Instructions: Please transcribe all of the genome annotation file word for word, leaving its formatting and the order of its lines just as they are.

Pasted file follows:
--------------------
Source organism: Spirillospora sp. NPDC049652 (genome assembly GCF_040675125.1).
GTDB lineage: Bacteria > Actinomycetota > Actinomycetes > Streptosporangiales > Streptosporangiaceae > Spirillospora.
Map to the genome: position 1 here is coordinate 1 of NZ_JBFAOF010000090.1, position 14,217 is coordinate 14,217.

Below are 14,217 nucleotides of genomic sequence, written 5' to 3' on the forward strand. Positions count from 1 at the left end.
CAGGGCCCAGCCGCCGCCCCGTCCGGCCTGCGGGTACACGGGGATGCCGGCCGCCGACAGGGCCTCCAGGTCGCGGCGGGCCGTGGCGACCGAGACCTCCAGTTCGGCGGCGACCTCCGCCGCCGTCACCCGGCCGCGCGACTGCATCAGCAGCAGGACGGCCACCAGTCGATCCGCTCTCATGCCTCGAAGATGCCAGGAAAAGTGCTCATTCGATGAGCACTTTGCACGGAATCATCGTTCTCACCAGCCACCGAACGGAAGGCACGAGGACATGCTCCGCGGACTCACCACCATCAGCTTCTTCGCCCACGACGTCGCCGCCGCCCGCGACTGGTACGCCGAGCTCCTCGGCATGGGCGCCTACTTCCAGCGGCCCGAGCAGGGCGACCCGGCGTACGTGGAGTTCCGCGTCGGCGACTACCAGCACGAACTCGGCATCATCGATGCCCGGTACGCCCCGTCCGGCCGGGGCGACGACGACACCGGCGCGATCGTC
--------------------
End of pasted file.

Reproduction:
Source organism: Spirillospora sp. NPDC049652 (genome assembly GCF_040675125.1).
GTDB lineage: Bacteria > Actinomycetota > Actinomycetes > Streptosporangiales > Streptosporangiaceae > Spirillospora.
Map to the genome: position 1 here is coordinate 1 of NZ_JBFAOF010000090.1, position 14,217 is coordinate 14,217.

Below are 14,217 nucleotides of genomic sequence, written 5' to 3' on the forward strand. Positions count from 1 at the left end.
CAGGGCCCAGCCGCCGCCCCGTCCGGCCTGCGGGTACACGGGGATGCCGGCCGCCGACAGGGCCTCCAGGTCGCGGCGGGCCGTGGCGACCGAGACCTCCAGTTCGGCGGCGACCTCCGCCGCCGTCACCCGGCCGCGCGACTGCATCAGCAGCAGGACGGCCACCAGTCGATCCGCTCTCATGCCTCGAAGATGCCAGGAAAAGTGCTCATTCGATGAGCACTTTGCACGGAATCATCGTTCTCACCAGCCACCGAACGGAAGGCACGAGGACATGCTCCGCGGACTCACCACCATCAGCTTCTTCGCCCACGACGTCGCCGCCGCCCGCGACTGGTACGCCGAGCTCCTCGGCATGGGCGCCTACTTCCAGCGGCCCGAGCAGGGCGACCCGGCGTACGTGGAGTTCCGCGTCGGCGACTACCAGCACGAACTCGGCATCATCGATGCCCGGTACGCCCCGTCCGGCCGGGGCGACGACGACACCGGCGCGATCGTC